Several decades ago, early childhood experts began calling play “the work of children.” The goal was to elevate the importance of play in the minds of adults. Experts were helping teachers, parents and policymakers understand that what is happening in everyday play experiences of children is essential to healthy development.
As childcare providers work to legitimize the daily care and education of young children beyond babysitting, and advocates promote the allocation of funds in early education, we have adopted the “work” and “not play” as an essential concept of early childhood.
As I work with elementary leadership teams who are adding pre-kindergarten programs to the public school settings, the schedules often reflect teacher-directed expectations of core competencies. If play on the scheduled, it is labeled, “Work Time” or “Active Learning Time.”
It rarely is called play.
While this may seem like the work of a wordsmith, there are many unintended consequences of changing from play to work. In infant through pre-kindergarten classrooms, changes are happening. For example in many settings:
- Early childhood activities are primarily teacher-directed.
- Play and recess become supervision time, not engagement time for teachers.
- Classroom materials become limited to areas and single uses. Children are pressured to use materials in the “right way.”
- Activities become about getting correct answers.
In a recent interviewed with Jill Vialet, Founder of Playworks, she asked me why the curriculum I developed for infants, toddlers and threes’ is titled PLAYbook?
It is a simple answer. Play is being!
For young children play is at the heart of every developmental accomplishment.
For infants, play is what happens during wake time that is not eating, diaper changing, reading or rocking. Play is the exploration of self and other. It is the discovery of “what happens?”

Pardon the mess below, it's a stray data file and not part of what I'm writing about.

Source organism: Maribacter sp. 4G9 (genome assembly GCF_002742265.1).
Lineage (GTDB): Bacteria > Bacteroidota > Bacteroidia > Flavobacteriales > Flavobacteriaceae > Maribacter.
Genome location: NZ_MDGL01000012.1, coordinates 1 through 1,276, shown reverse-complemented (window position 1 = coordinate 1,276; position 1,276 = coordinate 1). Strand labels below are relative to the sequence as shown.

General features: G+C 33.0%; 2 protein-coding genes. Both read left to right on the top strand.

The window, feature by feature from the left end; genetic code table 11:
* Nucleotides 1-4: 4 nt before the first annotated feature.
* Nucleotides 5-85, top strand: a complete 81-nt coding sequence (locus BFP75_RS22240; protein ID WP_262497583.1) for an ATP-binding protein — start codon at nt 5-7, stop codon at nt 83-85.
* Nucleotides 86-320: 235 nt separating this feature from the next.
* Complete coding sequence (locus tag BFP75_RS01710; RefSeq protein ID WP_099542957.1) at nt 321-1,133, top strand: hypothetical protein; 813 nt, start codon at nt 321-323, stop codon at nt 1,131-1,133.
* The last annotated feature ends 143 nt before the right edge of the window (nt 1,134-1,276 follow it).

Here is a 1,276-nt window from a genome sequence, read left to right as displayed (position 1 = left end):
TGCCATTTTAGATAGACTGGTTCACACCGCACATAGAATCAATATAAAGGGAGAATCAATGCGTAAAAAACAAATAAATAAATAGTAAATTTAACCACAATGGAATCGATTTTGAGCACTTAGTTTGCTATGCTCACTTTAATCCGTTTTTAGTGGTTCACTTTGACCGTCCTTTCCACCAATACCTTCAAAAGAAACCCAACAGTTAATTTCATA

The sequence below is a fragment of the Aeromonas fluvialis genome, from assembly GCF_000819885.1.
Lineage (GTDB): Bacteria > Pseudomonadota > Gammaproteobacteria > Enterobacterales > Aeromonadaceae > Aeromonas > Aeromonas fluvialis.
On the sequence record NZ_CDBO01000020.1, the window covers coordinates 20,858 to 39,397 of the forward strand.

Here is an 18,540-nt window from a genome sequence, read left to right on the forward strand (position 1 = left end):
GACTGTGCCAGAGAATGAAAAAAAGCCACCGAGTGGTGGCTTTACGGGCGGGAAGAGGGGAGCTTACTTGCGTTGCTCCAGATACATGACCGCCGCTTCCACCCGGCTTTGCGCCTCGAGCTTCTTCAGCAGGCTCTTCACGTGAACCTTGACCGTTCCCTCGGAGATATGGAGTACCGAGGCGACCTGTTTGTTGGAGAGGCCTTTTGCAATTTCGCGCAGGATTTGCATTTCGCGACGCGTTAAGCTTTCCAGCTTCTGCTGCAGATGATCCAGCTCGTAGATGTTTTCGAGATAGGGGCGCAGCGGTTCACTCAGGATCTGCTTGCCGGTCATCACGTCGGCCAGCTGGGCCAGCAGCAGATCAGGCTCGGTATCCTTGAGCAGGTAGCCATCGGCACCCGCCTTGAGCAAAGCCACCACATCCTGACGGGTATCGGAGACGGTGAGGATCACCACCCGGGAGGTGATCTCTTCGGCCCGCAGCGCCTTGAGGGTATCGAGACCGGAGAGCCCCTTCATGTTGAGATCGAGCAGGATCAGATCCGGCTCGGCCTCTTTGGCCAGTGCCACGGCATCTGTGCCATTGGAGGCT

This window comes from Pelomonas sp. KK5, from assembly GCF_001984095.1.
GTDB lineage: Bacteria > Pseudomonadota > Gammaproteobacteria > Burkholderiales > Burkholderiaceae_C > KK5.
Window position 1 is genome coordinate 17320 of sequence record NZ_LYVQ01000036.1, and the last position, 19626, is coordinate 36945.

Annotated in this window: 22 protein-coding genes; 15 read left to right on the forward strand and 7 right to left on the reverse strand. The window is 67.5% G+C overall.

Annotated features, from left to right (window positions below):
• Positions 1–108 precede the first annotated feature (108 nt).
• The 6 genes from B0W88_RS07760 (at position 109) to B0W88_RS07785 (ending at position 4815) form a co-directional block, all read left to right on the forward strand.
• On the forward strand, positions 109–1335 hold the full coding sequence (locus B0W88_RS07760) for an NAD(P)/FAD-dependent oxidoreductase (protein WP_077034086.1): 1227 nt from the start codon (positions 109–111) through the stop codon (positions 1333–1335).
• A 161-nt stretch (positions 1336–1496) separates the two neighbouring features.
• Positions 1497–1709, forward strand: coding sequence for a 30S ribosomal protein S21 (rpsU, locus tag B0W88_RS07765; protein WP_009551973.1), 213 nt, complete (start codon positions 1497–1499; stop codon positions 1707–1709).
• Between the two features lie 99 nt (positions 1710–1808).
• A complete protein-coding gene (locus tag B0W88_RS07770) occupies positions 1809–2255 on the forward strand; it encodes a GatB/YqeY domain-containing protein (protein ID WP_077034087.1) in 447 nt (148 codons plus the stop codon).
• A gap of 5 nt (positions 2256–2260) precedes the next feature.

While infants can sustain interest on their own for short periods of time, it is the interactions with adults that makes play meaningful. Shared positive interactions such as rolling a ball, dumping out blocks, and engaging in peek-a-boo are the ingredients of successful play.
For toddlers, play is no more and no less than the child-centered process of discovery, repetition, and exploration. It is through play that toddlers learn the lessons of gravity. They learn about one-to-one correspondence. And they discover hundreds of science and math principles.
Each time a toddler engages with materials, they are bringing new brain connections to the activity. They are discovering and rediscovering possibilities. While it may be more efficient to tell the toddler how to do the activity in the “right way,” these “experiments” are building connections in the brain. Noticing and narrating the toddlers’ play actions are the actions of teaching.
By the end of the third year, play begins to include imagination. Three-year-olds can extend play into “what if” possibilities. At this age, children add to play by exploring social relationships. Trains, dolls, and drawings begin to take on meaning beyond the here-and-now.
Under the guidance of teachers, three-year-olds can start to collaborate with play themes and together achieve goals. For example, children cooperate to feed all of the dolls or bring them all to beds. Teachers can facilitate the sequence, “First we feed the babies, and then we put them to bed!” Extending the play theme helps threes’ prolong their attention and practice first-then progressions.
Keys to facilitating play:
- Children lead. Adults follow – remembering that it is not what adults know, it is what children are learning!
- Integrate small and large muscle activities throughout play. Children learn through movement. The brain and the body are connected!
- Provide play areas where both adults and children can feel comfortable. Adult availability, particularly in the early years, is as important as having toys and materials within reach.
- Create play environments that are safe and offer opportunities to explore materials in novel and imaginative ways.
- Narrate and use rich language to describe children’s actions.
- Use adults to help redirect and extend engagement, identify feelings and minimize conflicts.
Mature, make-believe play does not bloom until children are four- and five-years-of-age. At this stage of development, children engage in imaginative play to work out their understanding of how the world works, explore their desires and emotions, and begin to build themes independent of their actual experiences. It is the pre-kindergarten and kindergarten years where imagination flourishes and can be used to help children understand more about themselves, their emotions, relationships, and self-directed learning.
So let’s not ban this four-letter word. Let’s embrace the rich developmental sequence, and self-regulatory experiences play provides.